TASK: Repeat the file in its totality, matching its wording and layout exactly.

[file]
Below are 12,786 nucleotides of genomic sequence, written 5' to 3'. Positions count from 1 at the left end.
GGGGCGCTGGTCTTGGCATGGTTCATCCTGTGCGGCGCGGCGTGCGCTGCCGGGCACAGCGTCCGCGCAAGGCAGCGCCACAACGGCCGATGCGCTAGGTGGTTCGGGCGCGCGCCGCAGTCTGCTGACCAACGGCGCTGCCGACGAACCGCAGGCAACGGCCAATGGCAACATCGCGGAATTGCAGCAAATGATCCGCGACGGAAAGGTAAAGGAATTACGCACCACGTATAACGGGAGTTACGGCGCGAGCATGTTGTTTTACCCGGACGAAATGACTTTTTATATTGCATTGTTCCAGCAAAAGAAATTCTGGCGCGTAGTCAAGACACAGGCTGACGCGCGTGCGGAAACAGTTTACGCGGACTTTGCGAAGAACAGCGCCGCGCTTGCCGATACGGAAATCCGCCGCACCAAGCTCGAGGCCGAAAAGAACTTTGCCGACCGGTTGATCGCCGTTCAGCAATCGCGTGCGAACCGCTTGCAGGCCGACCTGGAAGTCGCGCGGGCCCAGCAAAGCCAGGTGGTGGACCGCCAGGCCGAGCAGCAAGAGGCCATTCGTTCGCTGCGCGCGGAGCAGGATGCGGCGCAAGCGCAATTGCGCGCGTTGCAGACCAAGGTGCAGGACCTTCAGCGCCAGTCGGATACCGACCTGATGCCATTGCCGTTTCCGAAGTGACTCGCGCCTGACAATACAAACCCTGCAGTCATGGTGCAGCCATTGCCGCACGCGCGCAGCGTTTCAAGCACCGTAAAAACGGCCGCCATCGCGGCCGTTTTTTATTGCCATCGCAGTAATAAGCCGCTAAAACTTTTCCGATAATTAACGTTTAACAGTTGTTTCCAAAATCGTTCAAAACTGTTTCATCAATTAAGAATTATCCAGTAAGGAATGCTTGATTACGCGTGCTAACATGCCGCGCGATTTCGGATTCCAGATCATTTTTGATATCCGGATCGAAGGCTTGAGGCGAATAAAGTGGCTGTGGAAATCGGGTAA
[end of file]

Below are 12,786 nucleotides of genomic sequence, written 5' to 3'. Positions count from 1 at the left end.
GGGGCGCTGGTCTTGGCATGGTTCATCCTGTGCGGCGCGGCGTGCGCTGCCGGGCACAGCGTCCGCGCAAGGCAGCGCCACAACGGCCGATGCGCTAGGTGGTTCGGGCGCGCGCCGCAGTCTGCTGACCAACGGCGCTGCCGACGAACCGCAGGCAACGGCCAATGGCAACATCGCGGAATTGCAGCAAATGATCCGCGACGGAAAGGTAAAGGAATTACGCACCACGTATAACGGGAGTTACGGCGCGAGCATGTTGTTTTACCCGGACGAAATGACTTTTTATATTGCATTGTTCCAGCAAAAGAAATTCTGGCGCGTAGTCAAGACACAGGCTGACGCGCGTGCGGAAACAGTTTACGCGGACTTTGCGAAGAACAGCGCCGCGCTTGCCGATACGGAAATCCGCCGCACCAAGCTCGAGGCCGAAAAGAACTTTGCCGACCGGTTGATCGCCGTTCAGCAATCGCGTGCGAACCGCTTGCAGGCCGACCTGGAAGTCGCGCGGGCCCAGCAAAGCCAGGTGGTGGACCGCCAGGCCGAGCAGCAAGAGGCCATTCGTTCGCTGCGCGCGGAGCAGGATGCGGCGCAAGCGCAATTGCGCGCGTTGCAGACCAAGGTGCAGGACCTTCAGCGCCAGTCGGATACCGACCTGATGCCATTGCCGTTTCCGAAGTGACTCGCGCCTGACAATACAAACCCTGCAGTCATGGTGCAGCCATTGCCGCACGCGCGCAGCGTTTCAAGCACCGTAAAAACGGCCGCCATCGCGGCCGTTTTTTATTGCCATCGCAGTAATAAGCCGCTAAAACTTTTCCGATAATTAACGTTTAACAGTTGTTTCCAAAATCGTTCAAAACTGTTTCATCAATTAAGAATTATCCAGTAAGGAATGCTTGATTACGCGTGCTAACATGCCGCGCGATTTCGGATTCCAGATCATTTTTGATATCCGGATCGAAGGCTTGAGGCGAATAAAGTGGCTGTGGAAATCGGGTAA